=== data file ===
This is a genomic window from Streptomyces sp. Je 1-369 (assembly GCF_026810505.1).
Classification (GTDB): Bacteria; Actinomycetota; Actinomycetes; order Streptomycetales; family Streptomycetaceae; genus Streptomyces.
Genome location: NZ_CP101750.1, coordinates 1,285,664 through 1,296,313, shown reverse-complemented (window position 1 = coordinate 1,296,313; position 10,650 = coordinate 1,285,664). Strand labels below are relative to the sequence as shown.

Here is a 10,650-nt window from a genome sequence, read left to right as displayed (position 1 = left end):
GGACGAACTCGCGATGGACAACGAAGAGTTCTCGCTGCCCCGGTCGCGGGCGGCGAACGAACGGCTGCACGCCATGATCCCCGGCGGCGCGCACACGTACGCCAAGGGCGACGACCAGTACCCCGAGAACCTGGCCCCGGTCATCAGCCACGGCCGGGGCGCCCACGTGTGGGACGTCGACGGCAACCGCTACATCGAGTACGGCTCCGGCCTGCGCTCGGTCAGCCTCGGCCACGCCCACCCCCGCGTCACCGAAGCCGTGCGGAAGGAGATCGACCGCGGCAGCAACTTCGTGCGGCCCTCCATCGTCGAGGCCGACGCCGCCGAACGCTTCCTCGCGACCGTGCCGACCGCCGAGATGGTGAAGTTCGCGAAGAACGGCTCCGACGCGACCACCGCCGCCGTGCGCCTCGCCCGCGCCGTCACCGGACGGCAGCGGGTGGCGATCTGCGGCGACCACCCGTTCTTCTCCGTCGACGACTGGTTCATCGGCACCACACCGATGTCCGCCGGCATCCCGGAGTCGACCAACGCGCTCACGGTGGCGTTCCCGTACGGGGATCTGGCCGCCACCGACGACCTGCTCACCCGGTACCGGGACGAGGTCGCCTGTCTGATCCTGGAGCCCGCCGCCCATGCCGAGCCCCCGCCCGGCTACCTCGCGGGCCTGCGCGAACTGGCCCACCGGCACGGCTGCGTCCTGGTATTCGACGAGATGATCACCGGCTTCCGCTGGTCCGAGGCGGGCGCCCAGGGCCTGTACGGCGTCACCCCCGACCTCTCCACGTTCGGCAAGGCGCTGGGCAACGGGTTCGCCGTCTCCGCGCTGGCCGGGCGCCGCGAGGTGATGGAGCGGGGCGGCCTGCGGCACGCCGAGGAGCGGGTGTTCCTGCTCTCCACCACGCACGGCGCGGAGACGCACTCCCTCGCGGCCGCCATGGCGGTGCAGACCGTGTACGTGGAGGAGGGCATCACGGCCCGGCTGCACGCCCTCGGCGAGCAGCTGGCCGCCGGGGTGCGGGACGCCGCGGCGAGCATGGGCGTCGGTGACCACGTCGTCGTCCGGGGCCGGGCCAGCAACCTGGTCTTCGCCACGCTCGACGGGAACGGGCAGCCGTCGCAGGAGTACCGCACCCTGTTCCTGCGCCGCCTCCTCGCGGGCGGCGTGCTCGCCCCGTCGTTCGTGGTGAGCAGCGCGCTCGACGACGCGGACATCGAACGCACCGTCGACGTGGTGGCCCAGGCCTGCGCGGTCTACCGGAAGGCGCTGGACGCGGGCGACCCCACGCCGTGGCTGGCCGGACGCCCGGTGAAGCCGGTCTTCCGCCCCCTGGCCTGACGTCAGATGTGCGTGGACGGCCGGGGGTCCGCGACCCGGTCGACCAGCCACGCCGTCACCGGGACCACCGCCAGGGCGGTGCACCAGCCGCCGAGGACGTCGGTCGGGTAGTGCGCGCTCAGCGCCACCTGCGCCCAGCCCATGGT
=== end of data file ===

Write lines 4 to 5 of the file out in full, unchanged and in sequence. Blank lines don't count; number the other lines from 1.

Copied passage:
Here is a 10,650-nt window from a genome sequence, read left to right as displayed (position 1 = left end):
GGACGAACTCGCGATGGACAACGAAGAGTTCTCGCTGCCCCGGTCGCGGGCGGCGAACGAACGGCTGCACGCCATGATCCCCGGCGGCGCGCACACGTACGCCAAGGGCGACGACCAGTACCCCGAGAACCTGGCCCCGGTCATCAGCCACGGCCGGGGCGCCCACGTGTGGGACGTCGACGGCAACCGCTACATCGAGTACGGCTCCGGCCTGCGCTCGGTCAGCCTCGGCCACGCCCACCCCCGCGTCACCGAAGCCGTGCGGAAGGAGATCGACCGCGGCAGCAACTTCGTGCGGCCCTCCATCGTCGAGGCCGACGCCGCCGAACGCTTCCTCGCGACCGTGCCGACCGCCGAGATGGTGAAGTTCGCGAAGAACGGCTCCGACGCGACCACCGCCGCCGTGCGCCTCGCCCGCGCCGTCACCGGACGGCAGCGGGTGGCGATCTGCGGCGACCACCCGTTCTTCTCCGTCGACGACTGGTTCATCGGCACCACACCGATGTCCGCCGGCATCCCGGAGTCGACCAACGCGCTCACGGTGGCGTTCCCGTACGGGGATCTGGCCGCCACCGACGACCTGCTCACCCGGTACCGGGACGAGGTCGCCTGTCTGATCCTGGAGCCCGCCGCCCATGCCGAGCCCCCGCCCGGCTACCTCGCGGGCCTGCGCGAACTGGCCCACCGGCACGGCTGCGTCCTGGTATTCGACGAGATGATCACCGGCTTCCGCTGGTCCGAGGCGGGCGCCCAGGGCCTGTACGGCGTCACCCCCGACCTCTCCACGTTCGGCAAGGCGCTGGGCAACGGGTTCGCCGTCTCCGCGCTGGCCGGGCGCCGCGAGGTGATGGAGCGGGGCGGCCTGCGGCACGCCGAGGAGCGGGTGTTCCTGCTCTCCACCACGCACGGCGCGGAGACGCACTCCCTCGCGGCCGCCATGGCGGTGCAGACCGTGTACGTGGAGGAGGGCATCACGGCCCGGCTGCACGCCCTCGGCGAGCAGCTGGCCGCCGGGGTGCGGGACGCCGCGGCGAGCATGGGCGTCGGTGACCACGTCGTCGTCCGGGGCCGGGCCAGCAACCTGGTCTTCGCCACGCTCGACGGGAACGGGCAGCCGTCGCAGGAGTACCGCACCCTGTTCCTGCGCCGCCTCCTCGCGGGCGGCGTGCTCGCCCCGTCGTTCGTGGTGAGCAGCGCGCTCGACGACGCGGACATCGAACGCACCGTCGACGTGGTGGCCCAGGCCTGCGCGGTCTACCGGAAGGCGCTGGACGCGGGCGACCCCACGCCGTGGCTGGCCGGACGCCCGGTGAAGCCGGTCTTCCGCCCCCTGGCCTGACGTCAGATGTGCGTGGACGGCCGGGGGTCCGCGACCCGGTCGACCAGCCACGCCGTCACCGGGACCACCGCCAGGGCGGTGCACCAGCCGCCGAGGACGTCGGTCGGGTAGTGCGCGCTCAGCGCCACCTGCGCCCAGCCCATGGT